4
\$\begingroup\$

I have implemented a recursive function that converts an object's keys according to another lookup table/map. You are able to convert back and forth using the 3rd swap_conversion_table_key_value boolean argument.

My use case is to convert object keys to single characters to slim down the amount of characters generated from JSON.stringify. Then be able to convert it back to full keys on another client.

Along with the usual code review criteria(mainly clarity), I am wondering if I just reinvented the wheel or overthought the whole problem. The code does seem a bit long for the functionality and I am not keen how it directly modifies the object(wish it would return a new object). This means that you have to clone the data before every use to keep all the references to the original data happy.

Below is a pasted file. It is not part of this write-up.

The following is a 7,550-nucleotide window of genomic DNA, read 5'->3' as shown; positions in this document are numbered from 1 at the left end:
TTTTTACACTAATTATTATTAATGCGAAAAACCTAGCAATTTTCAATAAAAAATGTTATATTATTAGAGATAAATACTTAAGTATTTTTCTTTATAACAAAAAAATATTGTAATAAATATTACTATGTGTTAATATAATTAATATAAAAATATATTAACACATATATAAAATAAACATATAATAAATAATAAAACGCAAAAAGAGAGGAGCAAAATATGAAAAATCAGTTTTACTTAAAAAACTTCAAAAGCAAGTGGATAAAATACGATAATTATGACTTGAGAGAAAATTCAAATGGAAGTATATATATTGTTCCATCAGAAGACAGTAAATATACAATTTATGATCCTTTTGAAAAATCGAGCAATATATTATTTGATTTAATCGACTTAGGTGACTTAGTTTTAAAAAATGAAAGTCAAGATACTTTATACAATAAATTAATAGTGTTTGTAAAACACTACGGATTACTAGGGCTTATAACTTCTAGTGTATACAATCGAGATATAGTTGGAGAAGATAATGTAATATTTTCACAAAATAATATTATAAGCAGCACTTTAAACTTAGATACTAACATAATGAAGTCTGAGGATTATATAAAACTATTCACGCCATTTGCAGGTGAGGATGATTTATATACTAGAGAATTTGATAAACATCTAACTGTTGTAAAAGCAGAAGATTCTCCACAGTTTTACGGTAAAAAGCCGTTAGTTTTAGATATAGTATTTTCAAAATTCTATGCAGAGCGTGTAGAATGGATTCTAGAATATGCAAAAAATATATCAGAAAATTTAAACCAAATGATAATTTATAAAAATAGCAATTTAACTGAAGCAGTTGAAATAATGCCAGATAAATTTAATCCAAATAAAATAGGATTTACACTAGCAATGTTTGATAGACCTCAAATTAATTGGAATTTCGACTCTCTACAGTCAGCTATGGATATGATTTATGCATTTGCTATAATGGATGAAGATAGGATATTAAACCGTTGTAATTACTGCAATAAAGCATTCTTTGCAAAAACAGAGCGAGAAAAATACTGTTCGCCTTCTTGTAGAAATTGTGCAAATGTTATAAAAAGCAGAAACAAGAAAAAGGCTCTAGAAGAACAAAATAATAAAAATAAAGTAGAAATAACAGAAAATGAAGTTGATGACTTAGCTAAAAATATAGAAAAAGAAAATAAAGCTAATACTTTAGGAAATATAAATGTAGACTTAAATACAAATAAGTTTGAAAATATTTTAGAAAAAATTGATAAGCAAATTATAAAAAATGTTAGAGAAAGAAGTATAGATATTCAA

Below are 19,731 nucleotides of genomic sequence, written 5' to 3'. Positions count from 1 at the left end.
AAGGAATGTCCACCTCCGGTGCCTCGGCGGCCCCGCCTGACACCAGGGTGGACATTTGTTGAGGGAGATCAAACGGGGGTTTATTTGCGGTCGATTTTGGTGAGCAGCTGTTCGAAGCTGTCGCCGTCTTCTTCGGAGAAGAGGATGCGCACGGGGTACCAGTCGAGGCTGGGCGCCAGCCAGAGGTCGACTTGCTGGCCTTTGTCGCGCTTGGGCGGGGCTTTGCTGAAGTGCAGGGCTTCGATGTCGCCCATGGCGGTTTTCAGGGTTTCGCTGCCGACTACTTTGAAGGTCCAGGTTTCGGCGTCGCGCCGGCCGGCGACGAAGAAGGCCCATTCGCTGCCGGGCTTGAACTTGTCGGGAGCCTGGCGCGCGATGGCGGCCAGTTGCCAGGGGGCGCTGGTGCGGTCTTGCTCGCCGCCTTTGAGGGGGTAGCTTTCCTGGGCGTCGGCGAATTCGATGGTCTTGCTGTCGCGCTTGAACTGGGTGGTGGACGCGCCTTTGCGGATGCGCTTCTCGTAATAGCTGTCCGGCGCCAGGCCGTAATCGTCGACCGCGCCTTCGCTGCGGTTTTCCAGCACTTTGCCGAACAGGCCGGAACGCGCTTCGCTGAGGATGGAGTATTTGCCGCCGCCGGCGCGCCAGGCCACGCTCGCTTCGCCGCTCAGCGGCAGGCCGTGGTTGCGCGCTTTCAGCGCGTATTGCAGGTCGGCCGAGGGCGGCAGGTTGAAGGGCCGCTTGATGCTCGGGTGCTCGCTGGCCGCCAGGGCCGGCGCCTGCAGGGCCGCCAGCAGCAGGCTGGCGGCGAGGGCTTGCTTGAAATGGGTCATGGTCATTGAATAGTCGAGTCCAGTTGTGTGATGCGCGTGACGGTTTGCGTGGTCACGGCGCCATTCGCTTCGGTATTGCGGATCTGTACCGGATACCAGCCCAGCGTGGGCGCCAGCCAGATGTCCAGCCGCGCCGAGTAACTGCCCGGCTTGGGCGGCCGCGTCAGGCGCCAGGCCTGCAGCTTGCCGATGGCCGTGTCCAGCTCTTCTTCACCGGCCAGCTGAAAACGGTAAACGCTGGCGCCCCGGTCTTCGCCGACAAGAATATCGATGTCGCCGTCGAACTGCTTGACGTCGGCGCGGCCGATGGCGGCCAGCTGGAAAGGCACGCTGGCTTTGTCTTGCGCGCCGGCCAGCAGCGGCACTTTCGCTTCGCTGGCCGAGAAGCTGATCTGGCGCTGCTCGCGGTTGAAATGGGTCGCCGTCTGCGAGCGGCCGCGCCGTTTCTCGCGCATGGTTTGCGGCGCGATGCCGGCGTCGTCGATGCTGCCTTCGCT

Demo: jsFiddle

Usage:

recursiveConvertKeys(resultant_data, conversion_table, false);

// 3rd parameter defines whether we should swap the key-value in the table/map (good for converting back to the original data)
recursiveConvertKeys(resultant_data, conversion_table, true);

Code:

Code available as a GitHub Gist

function recursiveConvertKeys(data_object, conversion_table, swap_conversion_table_key_value, __is_recursive_iteration, __current_object_level, __current_conversion_table_level)
{
    // Do not pass in parameters for the double underscore arguments. These are private and only used for self recursive calling
    //
    // Demo: http://jsfiddle.net/MadLittleMods/g3g0g1L4/
    // GitHub Gist: https://gist.github.com/MadLittleMods/7b9ec36879fd24938ad2